NSG capable of identifying and neutralizing drones on western border, says DG SS Deswal

NDG director general (additional charge) said that drones are a security threat at the western border as they are being used to drop arms and drugs from across the international border. 

NSG capable of identifying and neutralizing drones on western border, says DG SS Deswal

India's federal counter-terrorism force National Security Guard on Friday said that the NSG has the system to identify and neutralize drones. NDG director general (additional charge) SS Deswal said that drones are a security threat at the western border as they are being used to drop arms and drugs from across the international border. 

Speaking to news agency ANI, Deswal said, "Drones are a security threat at the western border as they are being used to drop arms and drugs from across the international border. We have the system to identify and neutralize them."

The National Security Guard, also known as the 'black cat' commandos, was raised as a federal contingency force in 1984 to undertake specialist counter-terrorist, counter-hijack and hostage rescue operations. It has a special component called the CPF (close protection force) that provides security to high-risk VIPs under the top category Z+ cover.

It has about 13 protectees under its charge at present, including Defence Minister Rajnath Singh, Uttar Pradesh Chief Minister Yogi Adityanath and former Jammu and Kashmir Chief Minister Farooq Abdullah.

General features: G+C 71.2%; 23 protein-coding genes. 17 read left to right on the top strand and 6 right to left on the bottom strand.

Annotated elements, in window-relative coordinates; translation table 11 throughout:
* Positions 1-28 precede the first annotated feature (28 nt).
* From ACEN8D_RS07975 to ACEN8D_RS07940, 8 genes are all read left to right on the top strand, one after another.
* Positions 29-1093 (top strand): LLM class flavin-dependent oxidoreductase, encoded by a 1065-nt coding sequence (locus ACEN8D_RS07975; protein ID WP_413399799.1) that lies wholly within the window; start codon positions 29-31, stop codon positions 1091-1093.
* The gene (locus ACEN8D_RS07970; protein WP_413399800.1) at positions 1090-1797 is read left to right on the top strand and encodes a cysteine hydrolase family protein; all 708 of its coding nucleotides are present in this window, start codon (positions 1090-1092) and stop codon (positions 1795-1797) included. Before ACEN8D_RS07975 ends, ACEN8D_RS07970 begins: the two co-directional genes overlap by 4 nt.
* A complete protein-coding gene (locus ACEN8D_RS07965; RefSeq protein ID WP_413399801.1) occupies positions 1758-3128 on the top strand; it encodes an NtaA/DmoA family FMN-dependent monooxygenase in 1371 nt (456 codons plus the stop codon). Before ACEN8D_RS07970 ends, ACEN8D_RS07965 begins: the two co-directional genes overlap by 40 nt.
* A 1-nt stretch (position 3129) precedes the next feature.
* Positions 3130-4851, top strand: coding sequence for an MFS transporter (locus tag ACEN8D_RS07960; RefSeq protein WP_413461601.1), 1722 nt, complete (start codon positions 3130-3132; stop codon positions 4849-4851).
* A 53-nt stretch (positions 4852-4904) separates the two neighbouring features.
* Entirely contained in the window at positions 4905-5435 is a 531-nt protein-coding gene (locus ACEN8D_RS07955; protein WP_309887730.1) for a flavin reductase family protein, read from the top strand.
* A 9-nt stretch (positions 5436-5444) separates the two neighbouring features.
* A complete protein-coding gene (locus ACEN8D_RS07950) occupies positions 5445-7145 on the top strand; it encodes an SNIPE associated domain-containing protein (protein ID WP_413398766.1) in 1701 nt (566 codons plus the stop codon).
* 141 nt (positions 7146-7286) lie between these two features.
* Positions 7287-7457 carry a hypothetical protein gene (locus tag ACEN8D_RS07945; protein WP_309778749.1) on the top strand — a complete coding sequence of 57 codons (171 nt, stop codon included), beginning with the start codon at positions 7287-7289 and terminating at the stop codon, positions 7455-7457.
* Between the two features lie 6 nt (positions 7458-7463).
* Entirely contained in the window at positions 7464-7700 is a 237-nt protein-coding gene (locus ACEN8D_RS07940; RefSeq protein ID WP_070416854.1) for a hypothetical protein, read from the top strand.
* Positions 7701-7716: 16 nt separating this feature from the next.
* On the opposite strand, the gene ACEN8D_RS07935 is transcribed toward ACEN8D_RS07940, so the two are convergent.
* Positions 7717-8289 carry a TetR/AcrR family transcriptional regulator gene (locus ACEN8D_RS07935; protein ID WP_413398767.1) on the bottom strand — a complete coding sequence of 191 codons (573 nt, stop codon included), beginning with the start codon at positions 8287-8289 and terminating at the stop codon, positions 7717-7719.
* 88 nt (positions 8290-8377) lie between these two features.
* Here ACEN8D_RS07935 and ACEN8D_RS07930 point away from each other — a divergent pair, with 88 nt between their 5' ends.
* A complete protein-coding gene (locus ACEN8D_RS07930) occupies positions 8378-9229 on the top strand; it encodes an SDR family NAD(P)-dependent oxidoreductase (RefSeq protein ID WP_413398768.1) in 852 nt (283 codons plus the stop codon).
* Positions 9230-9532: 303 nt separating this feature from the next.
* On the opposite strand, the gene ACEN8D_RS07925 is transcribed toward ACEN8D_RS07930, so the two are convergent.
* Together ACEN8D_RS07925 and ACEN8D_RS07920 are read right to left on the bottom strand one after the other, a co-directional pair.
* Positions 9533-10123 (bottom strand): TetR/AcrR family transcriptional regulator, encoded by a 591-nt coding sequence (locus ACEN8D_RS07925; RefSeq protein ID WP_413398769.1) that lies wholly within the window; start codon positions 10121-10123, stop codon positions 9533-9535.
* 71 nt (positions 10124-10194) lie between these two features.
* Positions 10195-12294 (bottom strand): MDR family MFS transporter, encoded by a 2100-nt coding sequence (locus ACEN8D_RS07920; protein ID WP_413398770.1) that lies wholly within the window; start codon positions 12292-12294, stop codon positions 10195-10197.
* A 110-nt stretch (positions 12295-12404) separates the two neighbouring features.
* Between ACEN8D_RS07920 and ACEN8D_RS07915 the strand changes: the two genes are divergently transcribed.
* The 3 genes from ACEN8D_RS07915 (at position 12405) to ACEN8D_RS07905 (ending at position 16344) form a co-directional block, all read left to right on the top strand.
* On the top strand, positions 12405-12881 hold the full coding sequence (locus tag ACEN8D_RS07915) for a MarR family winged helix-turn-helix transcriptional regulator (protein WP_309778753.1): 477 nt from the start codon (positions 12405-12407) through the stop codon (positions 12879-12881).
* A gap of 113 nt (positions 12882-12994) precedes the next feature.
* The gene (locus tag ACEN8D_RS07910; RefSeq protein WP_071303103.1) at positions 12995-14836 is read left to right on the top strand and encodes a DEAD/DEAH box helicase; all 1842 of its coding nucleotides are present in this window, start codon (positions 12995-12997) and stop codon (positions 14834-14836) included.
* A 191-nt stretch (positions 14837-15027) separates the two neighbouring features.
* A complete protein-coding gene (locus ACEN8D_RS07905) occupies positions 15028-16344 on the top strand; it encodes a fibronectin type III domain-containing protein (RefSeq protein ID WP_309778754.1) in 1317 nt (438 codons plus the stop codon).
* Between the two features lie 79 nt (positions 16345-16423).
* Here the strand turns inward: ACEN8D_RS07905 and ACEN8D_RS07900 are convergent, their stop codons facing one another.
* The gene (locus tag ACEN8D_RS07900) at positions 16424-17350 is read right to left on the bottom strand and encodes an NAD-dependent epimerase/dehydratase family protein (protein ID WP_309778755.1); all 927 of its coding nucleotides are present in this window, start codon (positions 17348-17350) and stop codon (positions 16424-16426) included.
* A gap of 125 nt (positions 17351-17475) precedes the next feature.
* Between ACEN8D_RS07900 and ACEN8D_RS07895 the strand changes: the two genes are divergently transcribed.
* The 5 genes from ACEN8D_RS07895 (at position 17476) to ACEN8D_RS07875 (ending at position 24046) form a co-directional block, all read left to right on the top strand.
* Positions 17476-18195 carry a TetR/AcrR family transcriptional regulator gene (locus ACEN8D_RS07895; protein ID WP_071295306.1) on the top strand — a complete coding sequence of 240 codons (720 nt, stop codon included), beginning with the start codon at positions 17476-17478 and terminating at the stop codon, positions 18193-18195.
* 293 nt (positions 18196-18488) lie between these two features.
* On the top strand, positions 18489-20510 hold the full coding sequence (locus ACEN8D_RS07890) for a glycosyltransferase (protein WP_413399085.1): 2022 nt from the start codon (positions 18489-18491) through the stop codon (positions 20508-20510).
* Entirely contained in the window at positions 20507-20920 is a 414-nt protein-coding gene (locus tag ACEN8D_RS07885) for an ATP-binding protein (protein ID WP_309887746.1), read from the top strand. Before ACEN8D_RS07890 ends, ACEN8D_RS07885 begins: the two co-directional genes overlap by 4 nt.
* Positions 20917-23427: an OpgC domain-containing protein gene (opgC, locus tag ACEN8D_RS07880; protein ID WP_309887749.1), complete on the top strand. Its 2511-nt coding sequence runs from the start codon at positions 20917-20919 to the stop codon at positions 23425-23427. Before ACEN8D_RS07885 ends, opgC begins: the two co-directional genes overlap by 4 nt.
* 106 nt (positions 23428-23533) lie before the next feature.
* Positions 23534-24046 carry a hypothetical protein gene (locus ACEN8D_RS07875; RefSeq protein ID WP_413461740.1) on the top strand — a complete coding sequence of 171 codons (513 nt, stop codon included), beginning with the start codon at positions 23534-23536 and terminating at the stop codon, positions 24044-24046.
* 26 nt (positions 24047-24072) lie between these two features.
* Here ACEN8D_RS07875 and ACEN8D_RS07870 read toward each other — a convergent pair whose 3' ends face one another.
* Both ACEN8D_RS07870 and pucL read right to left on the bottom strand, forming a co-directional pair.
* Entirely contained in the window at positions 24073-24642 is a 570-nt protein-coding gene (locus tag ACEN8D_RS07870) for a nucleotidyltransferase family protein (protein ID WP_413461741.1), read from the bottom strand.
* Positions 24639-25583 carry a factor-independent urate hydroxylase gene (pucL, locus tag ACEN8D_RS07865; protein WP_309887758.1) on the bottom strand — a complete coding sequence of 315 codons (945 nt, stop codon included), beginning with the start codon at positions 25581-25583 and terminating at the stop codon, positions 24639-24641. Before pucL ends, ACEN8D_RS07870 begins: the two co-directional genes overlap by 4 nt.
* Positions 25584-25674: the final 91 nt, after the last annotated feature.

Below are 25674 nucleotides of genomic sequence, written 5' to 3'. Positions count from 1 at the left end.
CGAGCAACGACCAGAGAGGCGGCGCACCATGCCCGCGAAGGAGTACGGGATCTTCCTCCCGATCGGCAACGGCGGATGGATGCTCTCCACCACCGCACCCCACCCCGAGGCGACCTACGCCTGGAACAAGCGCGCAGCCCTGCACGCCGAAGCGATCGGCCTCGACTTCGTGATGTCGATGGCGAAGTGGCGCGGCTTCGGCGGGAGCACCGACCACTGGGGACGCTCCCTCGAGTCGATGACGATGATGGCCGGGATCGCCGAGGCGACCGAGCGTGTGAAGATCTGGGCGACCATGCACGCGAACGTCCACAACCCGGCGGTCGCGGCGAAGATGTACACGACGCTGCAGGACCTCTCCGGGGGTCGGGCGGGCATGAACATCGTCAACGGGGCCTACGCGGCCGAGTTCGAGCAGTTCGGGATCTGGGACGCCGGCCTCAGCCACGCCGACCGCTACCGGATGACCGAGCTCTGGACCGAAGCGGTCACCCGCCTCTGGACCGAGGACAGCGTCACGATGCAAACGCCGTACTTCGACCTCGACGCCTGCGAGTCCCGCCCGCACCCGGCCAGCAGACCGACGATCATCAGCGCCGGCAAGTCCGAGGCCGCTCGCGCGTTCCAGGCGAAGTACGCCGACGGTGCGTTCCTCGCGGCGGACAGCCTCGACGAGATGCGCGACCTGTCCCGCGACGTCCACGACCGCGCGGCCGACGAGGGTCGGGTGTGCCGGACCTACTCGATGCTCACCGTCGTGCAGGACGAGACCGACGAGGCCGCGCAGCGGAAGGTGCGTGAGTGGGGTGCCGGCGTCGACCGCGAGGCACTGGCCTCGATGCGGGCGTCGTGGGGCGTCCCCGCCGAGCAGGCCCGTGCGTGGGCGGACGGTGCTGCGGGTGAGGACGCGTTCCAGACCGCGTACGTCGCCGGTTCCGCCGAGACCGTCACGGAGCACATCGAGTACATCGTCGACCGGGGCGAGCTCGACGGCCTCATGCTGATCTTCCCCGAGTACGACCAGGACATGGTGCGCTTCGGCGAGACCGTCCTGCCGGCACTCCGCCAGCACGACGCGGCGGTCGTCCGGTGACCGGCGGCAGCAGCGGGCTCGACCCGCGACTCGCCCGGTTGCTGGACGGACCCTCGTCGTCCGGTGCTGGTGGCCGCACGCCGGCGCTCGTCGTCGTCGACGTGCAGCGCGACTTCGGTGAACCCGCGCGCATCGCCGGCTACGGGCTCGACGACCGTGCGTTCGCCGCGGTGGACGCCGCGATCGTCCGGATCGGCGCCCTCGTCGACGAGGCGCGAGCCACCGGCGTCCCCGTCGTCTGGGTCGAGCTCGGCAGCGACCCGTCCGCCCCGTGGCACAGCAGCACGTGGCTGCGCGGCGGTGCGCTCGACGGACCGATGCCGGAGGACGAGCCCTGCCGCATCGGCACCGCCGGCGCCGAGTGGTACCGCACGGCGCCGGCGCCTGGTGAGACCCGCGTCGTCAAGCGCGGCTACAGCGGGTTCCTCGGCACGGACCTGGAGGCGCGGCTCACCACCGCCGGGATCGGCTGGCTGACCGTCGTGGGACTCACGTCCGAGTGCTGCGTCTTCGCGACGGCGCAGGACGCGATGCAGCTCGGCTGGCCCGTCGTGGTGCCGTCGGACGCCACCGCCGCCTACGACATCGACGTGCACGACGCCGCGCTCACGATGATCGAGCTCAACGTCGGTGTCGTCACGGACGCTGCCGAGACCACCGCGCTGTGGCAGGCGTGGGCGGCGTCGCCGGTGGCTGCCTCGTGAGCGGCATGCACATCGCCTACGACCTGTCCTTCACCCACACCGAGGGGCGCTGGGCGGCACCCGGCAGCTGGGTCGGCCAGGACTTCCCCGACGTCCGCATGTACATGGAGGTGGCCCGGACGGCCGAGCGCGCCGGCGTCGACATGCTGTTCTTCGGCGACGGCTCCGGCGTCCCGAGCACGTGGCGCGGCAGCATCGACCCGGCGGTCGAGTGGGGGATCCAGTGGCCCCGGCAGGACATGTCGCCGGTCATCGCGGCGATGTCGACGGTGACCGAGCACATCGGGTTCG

Earlier speaking to news agency PTI, the chief of the commando force said that the NSG has trained a select group of personnel who protect the Sri Lankan Prime Minister. In his address on the occasion of the force's 36th Raising Day, the NSG director general (additional charge) said the force has acquired the most modern weapons and equipments to distinguish itself as a "world class zero-error force".

"The NSG close protection force has trained 21 personnel of Sri Lanka's PM security division in close protection skills. The honourable Prime Minister of Sri Lanka wrote to the honourable Indian PM and praised the training," Deswal said. He, however, did not mention the time period when these personnel were trained by the NSG.

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Deswal said the CPF, during the COVID-19 outbreak, provided security to its VIPs in about 4,000 events held in various states. The NSG DG said the force had enhanced its mobility, training, weaponry and equipment by "many times" as terrorism is a complex and global problem in this century and the tactics of terrorists were changing and terror groups were possessing modern weapons.

"We are determined to adopt modern technology and specialisation," the DG said during the event at the force's garrison here that was chaired by Union Minister of State for Home G Kishan Reddy. He said the force has been training special combat units of state police forces so that they are better prepared to combat terrorist incidents even as he invited them to share NSG's expertise in counter-terrorism, bomb disposal and sniffer dogs training.

"Post the 26/11 Mumbai attacks of 2008 we have corrected and upgraded in many areas...The force has remotely operated vehicles, satellite communications system, armoured robots, unmanned aerial vehicle detection radar system and anti-drone capabilities," Deswal said.